CMU 15-827 |
Security and Cryptography |
Fall 1998 |
Symmetric and Public Key Cryptography |
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Wing |
Homework 1 |
14 September 1998 |
You may do this question in a group and hand in a single group solution. List all group members in what you hand in.
We have discussed the use of triple-DES to increase the key search size (under a known plaintext attack) to 2^{112}. What is the minimum key search space that you can discover (using "meet in the middle" attacks) if you use quadruple-DES? k-independent invocations of DES?
Alice and Bob share a secret key k. Bob wants an assurance that the message he receives are really coming from Alice. In order to obtain this assurance Alice sends the message m and a MAC along with it MAC_{k}(m). We say that a MAC is secure against chosen message attack if attacker Eve, after requesting the MAC MAC_{k}(m_{i}) of n messages of her choice m_{1}, …., m_{n} will not be able to produce a new message m =/= m_{i} and a valid MAC_{k}(m).
Let CBC-MAC be a way of implementing MACs using symmetric encryption. Let
f_{k} : {0, 1}^{l} -> {0,1}^{l}
be an encryption function with key k (e.g., with l = 64, f could be DES). Let m be a message of length bl bits.
m = m_{1} o … o m_{b}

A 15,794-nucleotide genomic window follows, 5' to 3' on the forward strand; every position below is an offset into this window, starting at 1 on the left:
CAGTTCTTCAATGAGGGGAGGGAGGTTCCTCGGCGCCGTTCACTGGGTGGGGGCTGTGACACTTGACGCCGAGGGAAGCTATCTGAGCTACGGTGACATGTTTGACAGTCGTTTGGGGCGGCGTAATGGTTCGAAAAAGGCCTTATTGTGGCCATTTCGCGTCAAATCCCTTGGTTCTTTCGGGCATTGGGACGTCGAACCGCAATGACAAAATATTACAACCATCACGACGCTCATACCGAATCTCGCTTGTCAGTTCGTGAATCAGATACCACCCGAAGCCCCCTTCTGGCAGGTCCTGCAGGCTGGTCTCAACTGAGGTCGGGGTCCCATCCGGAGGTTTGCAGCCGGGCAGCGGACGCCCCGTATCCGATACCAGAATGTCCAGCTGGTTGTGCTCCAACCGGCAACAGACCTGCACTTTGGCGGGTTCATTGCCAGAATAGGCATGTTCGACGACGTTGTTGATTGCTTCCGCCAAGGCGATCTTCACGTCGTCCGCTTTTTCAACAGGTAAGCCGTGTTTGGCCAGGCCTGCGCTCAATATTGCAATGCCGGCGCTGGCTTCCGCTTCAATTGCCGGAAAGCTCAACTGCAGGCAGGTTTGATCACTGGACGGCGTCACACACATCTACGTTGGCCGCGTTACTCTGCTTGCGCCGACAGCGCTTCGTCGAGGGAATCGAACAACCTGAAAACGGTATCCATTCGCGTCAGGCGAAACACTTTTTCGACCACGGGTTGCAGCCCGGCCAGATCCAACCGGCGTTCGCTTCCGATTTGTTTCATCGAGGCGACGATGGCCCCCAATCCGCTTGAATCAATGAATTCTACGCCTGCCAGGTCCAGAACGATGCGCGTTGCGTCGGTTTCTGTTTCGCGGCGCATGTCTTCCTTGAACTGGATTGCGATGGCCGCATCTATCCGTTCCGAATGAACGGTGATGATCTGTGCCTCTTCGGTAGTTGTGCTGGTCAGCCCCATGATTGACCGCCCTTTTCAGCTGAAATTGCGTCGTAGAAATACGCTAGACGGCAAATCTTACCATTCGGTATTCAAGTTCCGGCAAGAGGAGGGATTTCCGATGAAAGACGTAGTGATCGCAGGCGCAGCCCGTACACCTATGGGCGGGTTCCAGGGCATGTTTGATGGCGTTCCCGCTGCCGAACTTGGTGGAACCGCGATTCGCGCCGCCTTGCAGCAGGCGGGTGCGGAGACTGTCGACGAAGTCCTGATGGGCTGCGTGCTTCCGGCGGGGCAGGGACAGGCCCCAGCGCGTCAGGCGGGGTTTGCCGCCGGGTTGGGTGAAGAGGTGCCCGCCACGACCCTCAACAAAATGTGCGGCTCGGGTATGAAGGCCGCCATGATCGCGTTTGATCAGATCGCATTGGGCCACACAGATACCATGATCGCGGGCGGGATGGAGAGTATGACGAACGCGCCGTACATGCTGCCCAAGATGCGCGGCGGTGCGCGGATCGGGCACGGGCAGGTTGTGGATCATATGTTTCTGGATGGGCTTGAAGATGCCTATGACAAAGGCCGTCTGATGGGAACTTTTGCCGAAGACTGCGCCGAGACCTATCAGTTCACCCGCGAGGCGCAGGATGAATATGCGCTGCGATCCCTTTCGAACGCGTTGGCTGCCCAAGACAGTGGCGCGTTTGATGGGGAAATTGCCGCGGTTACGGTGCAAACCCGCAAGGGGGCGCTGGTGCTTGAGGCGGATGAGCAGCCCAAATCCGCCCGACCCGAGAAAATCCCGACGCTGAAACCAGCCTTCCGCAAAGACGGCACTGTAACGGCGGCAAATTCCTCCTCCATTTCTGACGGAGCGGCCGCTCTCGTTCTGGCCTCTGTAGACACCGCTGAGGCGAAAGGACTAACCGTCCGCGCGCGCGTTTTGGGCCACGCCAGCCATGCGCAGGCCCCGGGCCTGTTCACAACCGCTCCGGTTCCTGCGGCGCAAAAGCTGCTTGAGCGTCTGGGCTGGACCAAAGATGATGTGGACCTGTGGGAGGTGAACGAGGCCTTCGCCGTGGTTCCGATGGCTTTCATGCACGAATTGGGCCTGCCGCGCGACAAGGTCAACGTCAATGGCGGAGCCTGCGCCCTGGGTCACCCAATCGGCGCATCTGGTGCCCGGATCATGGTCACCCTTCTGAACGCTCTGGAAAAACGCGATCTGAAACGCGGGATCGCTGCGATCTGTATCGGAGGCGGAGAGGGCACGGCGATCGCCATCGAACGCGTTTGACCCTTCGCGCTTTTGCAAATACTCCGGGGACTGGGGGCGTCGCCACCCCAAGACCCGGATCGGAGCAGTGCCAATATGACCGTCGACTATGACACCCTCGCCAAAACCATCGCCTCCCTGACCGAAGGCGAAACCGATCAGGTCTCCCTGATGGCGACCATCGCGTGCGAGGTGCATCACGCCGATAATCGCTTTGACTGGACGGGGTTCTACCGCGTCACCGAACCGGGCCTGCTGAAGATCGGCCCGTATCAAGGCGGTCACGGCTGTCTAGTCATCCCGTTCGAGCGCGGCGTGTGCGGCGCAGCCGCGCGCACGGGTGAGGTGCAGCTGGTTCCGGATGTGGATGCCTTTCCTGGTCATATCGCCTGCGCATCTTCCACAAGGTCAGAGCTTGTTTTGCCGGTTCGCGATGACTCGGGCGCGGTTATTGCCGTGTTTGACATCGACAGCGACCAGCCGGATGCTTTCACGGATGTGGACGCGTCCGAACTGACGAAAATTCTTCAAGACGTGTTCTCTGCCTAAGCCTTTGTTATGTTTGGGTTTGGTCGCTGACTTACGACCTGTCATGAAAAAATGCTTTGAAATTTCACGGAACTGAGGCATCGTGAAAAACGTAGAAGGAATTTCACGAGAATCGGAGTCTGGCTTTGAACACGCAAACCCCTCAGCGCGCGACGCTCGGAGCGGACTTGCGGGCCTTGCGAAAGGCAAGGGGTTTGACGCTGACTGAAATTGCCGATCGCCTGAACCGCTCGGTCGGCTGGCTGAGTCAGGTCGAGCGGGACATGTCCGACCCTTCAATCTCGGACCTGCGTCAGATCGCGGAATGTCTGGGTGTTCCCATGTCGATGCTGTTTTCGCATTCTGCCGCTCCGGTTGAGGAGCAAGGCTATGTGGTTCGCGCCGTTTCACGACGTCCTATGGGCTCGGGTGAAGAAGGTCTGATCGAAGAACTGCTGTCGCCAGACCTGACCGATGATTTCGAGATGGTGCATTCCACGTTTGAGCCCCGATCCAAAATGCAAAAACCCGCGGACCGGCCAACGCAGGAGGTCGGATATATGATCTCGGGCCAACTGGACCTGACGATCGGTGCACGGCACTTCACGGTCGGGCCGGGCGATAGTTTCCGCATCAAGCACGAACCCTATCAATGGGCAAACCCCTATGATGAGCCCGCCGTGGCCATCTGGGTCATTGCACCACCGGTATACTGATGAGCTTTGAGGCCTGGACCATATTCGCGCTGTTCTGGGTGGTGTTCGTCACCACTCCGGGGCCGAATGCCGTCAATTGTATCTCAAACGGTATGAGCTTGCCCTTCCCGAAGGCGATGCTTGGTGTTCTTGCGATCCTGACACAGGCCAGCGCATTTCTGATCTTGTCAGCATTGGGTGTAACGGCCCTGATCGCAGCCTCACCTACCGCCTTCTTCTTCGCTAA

where o denotes concatenation and m_{i} is a block of length l bits. The MAC of m is computed using the cipher f in CBC mode:
MAC_{k}(m) = f_{k} ( f_{k}(… f_{k}( f_{k} m_{1}) XOR m_{2}) XOR … m_{b-1}) XOR m_{b})
Remember that an RSA public-key is a pair (n, e) where n is the product of two primes.
RSA_{(n, e)}(m) = m^{e} mod n
Assume that three users in a network, Alice, Bob,and Carol use RSA public-keys (n_{A}, 3), (n_{B}, 3), and (n_{C}, 3), respectively. Suppose David wants to send the same message m to the three of them. So David computes
y_{A} = m^{3 }mod n_{A}, y_{B} = m^{3 }mod n_{B}, y_{C} = m^{3 }mod n_{C}
and sends the ciphertexts to the respective users. Show how an eavesdropper Eve can now compute the message m even without knowing any of the secret keys of Alice, Bob, and Carol.
Suppose two parties Alice and Bob want to communicate privately. They both hold public keys in the traditional Diffie-Hellman model. An eavesdropper Eve stores all the encrypted messages between them and one day she manages to break into Alice’s and Bob’s computers and find their secret keys, corresponding to their public keys.
Show using only public-key cryptography that we can achieve perfect forward secrecy, i.e., Eve will not be able to gain any knowledge about the messages Alice and Bob exchanged before the disclosure of the secret keys.
Consider a generic Secret Sharing scheme. A dealer D wants to share a secret s between n trustees so that no t of them have any information about s, but t+1 can reconstruct the secret. Let s_{i }be the share of trustee s_{i}. Let v denote the number of possible values that s might have, and let w denote the number of different possible share values that a given trustee might receive, as s is varied. (Let’s assume that w is the same for each trustee.)
Show how to use elliptic curves to implement ElGamal’s encryption/decryption scheme.
Use Blum integers to solve the remote coin flipping problem.
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Heather L. Marko
Last Modified: September 1998